Food tests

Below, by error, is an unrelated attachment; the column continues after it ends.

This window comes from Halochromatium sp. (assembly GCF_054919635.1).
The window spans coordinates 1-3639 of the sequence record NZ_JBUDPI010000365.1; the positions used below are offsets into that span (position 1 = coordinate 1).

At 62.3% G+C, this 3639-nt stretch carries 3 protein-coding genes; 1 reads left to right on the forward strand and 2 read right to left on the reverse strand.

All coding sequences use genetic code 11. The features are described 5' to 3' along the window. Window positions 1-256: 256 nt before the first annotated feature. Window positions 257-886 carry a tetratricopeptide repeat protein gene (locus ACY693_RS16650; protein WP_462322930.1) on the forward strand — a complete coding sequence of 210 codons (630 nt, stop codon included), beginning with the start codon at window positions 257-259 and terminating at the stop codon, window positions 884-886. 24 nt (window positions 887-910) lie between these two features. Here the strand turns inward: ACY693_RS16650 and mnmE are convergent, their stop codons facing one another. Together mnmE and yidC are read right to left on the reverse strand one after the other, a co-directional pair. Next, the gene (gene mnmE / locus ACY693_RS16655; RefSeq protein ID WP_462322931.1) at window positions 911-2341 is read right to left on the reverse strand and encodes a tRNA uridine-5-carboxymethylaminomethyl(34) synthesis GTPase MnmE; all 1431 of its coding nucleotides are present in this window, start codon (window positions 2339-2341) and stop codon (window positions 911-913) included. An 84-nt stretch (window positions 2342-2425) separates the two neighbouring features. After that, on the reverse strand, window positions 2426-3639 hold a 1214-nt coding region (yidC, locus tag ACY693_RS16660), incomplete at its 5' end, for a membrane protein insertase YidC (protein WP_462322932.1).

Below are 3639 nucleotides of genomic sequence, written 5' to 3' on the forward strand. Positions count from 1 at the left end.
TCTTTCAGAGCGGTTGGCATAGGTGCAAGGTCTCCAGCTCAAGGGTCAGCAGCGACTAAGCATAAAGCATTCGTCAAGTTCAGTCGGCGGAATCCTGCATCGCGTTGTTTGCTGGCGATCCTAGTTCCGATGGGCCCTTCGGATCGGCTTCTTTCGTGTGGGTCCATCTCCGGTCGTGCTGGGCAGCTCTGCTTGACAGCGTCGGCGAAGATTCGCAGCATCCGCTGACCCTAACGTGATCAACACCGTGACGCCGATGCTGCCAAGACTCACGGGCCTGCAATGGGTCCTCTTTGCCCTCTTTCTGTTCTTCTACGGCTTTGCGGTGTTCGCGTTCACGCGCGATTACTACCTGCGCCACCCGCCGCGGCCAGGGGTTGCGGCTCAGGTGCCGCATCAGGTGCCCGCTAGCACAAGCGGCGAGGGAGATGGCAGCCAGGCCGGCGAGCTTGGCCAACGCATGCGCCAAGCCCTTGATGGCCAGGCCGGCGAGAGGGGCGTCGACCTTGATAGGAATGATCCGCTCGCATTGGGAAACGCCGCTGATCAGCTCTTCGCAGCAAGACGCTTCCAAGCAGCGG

Many compounds, which occur in living organisms, are organic substances. Organic molecules are relatively large and have unique characteristics allowing them to carry out complex functions. Important categories of organic compounds make up roughly 40% of body mass include carbohydrates, lipids, proteins, nucleic acids and adenosine triphosphate (ATP).Carbohydrates include monosaccharides, disaccharides and polysaccharides these provide most of the chemical energy needed to generate ATP, the principal energy-transferring molecule in living systems. ATP drives metabolic reactions.Lipids are a diverse group of compounds that include triglycerides, phospholipids, steroids and eicosanoids. Triglycerides protect, insulate and provide energy, and are stored. Phospholipids are cell membrane components and eicosanoids modify hormone responses, contribute inflammation, dilate airways and regulate body temperature.Proteins are constructed from amino acids. They give structure to the body, regulate processes and provide protection.InvestigationThis is a quantative investigation to identify the main classes of Biochemical compounds using samples of some common food substances.AimThe aim of this investigation is to find that the concentration of a particular biochemical compound will vary across the different ranges of food substances, in which the compound is found.Constants and VariablesIt is proposed to keep the quantity of the food substances and the volume of the reagents used, constant.The variable will be the concentration of the chemical compound being tested.ApparatusTest tubes and racksDropper pipetteTripod and Bunsen burnerBeakerTest tube tongsWeighing ScalesRisk AssessmentThe solutions used, show no significant hazard other than minor skin irritants and staining, therefore use of a protective coat is appropriate. If skin does come in contact with the solutions, wash off with water.Safety spectacles should be worn when working with Benedict’s solution and sodium hydroxide.Ethanol is flammable and must not be used near source of ignition.Bunsen burner’s should always be kept on a safe flame when not in use.Procedure 1.These tests will be carried out on some common food substances.1. StarchIn a test tube put 2 – 3 drops of starch solution and then add a few drops of iodine solution with a dropper pipette.2. Vitamin C (Ascorbic Acid)Place vitamin C solution into a test tube, and add DCPIP solution.3. Lipids (Fats)Pour a small amount of fat solution into a test tube. Add 5ml of ethanol. The test tube needs to be shaken until the ethanol dissolves.4. Protein (Biuret Reaction)Add 2 – 3 ml of protein suspension to 3ml of sodium hydroxide. Once the solution is shaken and mixed, add an equal amount of copper sulphate and shake again.5. Reducing Sugars (Simple Sugars)Benedict’s SolutionNB/ In this reaction the simple sugar (monosaccharides) reduces the copper in sulphate into another form of copper, giving a red/brown colour in appearance.6. Complex Sugars (Disaccharides)In a test tube pour 2 – 3ml of complex sugar and add an equal amount of hydrochloric acid. This is boiled in a beaker of water for a few minutes. The test tube needs to be cooled before adding sodium bicarbonate. The solution will fizz neutralizing the hydrochloric acid. Once the fizzing has stopped a test for simple sugar needs to be done.NB/ The complex sugar has been converted into a simple sugar by the hydrochloric acid.Results On Pure Food SubstancesTable 1REAGENTTESTINTIAL COLOURPOSITIVE RESULTSEXAMPLE OF COLOURIODINESTARCHBROWNBLUE/BLACKDCPIPVITAMIN CBLUECOLOURLESSFAT SOLUTIONFATSYELLOWWHITE EMULSIONBIURETPROTEINCLEARVIOLETCOPPER SULPHATESIMPLE SUGARBLUERED/BROWNCOPPER SULPHATECOMPLEX SUGARSBLUERED/BROWNProcedure 2.Tests on actual food substancesStarch2 gm of food substance to 5 drops of iodine. When starch and iodine solution is warmed up it turns colourless. This is due to the hydrogen bonds being broken. When the solution is cooled the colour reappears.Vitamin C20cm3 of solution to 1cm3 of DCPIP.Fats2 gm of food substance to 5cm3 ethanol and 5cm3 of water.Protein2gm protein suspension in 10cm3 of water. This is shaken to dissolve. Then 3cm3 of equal amounts of sodium hydroxide and copper sulphate is added.Reducing Sugar10cm3 of water solution and 1 gm of solid or liquid. Then add equal volume of benedict’s solution.Complex Sugar1 gm of food substance to 10cm3 of water. Add 10 drops of hydrochloric acid and an excess amount of sodium bicarbonate until it fizzes. Repeat the reducing sugars test.The Results were recorded on a scale of 0 – 5, where 5 shows a high concentration of a chemical compound. No concentration would be 0.Table 2Results On Common Food SubstancesCHEESEBUTTERLEMONADEORANGE JUICESUGARBREADLEMON JUICEEGG WHITEPOTATOSTARCH000004005VITAMIN CNO RESULTNO RESULT250020NO RESULTFATS350001000PROTEIN210001051REDUCING SUGARNO RESULTNO RESULT200000NO RESULTCOMPLEX SUGARNO RESULTNO RESULT355120NO RESULTDiagram below shows the protein test for cheese was positive. The initial colour is colourless, when the cheese was added to the sodium hydroxide and copper sulphate; once shaken the liquid turned violet.ConclusionAfter completing all the tests to different types of food substances it is concluded that the concentration of biochemical groups varies across the food range. This is in line with the aim of the experiment.EvaluationThe methods and procedures that have been used have proved mainly successful. Using a colorimeter could have improved the results, this measures the colour density, the stronger the density the stronger the colour. Another aspect we could have considered if the resources were available would have been to access hotplates rather than Bunsen burners; this would have reduced one of the main safety aspects of the experiments taking place.TheoryThe biochemical nature of* Starch test.* Benedict’s test for reducing sugars.StarchStarch is a polysaccharide. Its molecules have 2 components amylose and amylopectin. Both are joined together by linking, a condensation reaction. Amylose is an unbranched polymer in which the glucose monomers are joined by alpha 1-4 glycosidic linkages. The molecule is wound into a helix.Fig 1.Glycosidic BondFig 2.AmyloseFig 3.Amylose StructureAmylopectinAmylopectin is a branched polymer, which also contains alpha glucose units joined largely by alpha 1-4 and alpha 1-6 glycosidic linkages.Fig4.Amylopectin1-4 bondFig 5.Amylopectin Branch StructureBranches are 1-6 glycocidic bondsThe 2 components of starch fit together to form a three dimensional structure. The amylose helices are entangled in the branches of amylopectin molecules.Fig 6.Starch TestI2 – Iodine molecule.The amylose helix trapsIodine moleculesHydrogen bondsIt is this reaction that produces the blue coloured complex when starch is mixed with iodine.MethodWhen the starch and iodine solution is warmed up the colour disappears. This is due to the hydrogen bonds being broken. On cooling the hydrogen bonds reform and the colour reappears.Benedicts Test – Reducing SugarReducing sugars are monosaccharides. Monosaccharides are the simplest of carbohydrates. They are sweet tasting and dissolve in water. All monosaccharides contain a carbonyl group, either as part of an aldehyde group or part of a ketone group. The carbonyl group readily donates electrons. It is this property, which makes monosaccharides reducing sugars. They have a chemical structure that allows them to reduce other chemicals while they are being oxidised. This is more commonly known as a redox reaction.In glucose and galactose, carbon atoms are linked by an oxygen atom. In the presence of an oxidising agent this link is broken. The -CHO group is oxidised.Fig 7.Carbonyl Functional GroupCHOH C OHHO C OHH C OHH C OHCH2OH* In the benedicts test the CHO group is oxidised, that is, it loses electrons.* The electrons are taken up by the copper inCopper sulphate (blue) to form abrick red precipitate of copper oxide.2Cu(OH)2 + R-C=O Cu2 O + R.COOH + 2H2Ocopper hydroxide � copper oxide sugar acidHIonic ReactionCu + e Cu(ion) (ion)The reductions of electron turn into a different kind of copper.Complex sugars such as sucrose cannot reduce other chemicals because its chemical structure is slightly different. It is made up from glucose and fructose. The carbon 1 of the glucose becomes buried within the disaccharide and is not free to form the -CHO group. This is why it will not cause a colour change in the Benedicts test. It has to be split into its component monosaccharide first, by dilute acid.Test For Complex Sugar.In testing for complex sugar, firstly it most is hydrolysed to a reducing sugar.Hcl/H2O1. Complex Sugar Reducing SugarHydrolysisHydrolysis is one of the main reactions in digestion. Fats, proteins etc are broken down.2.Carry out Benedicts test.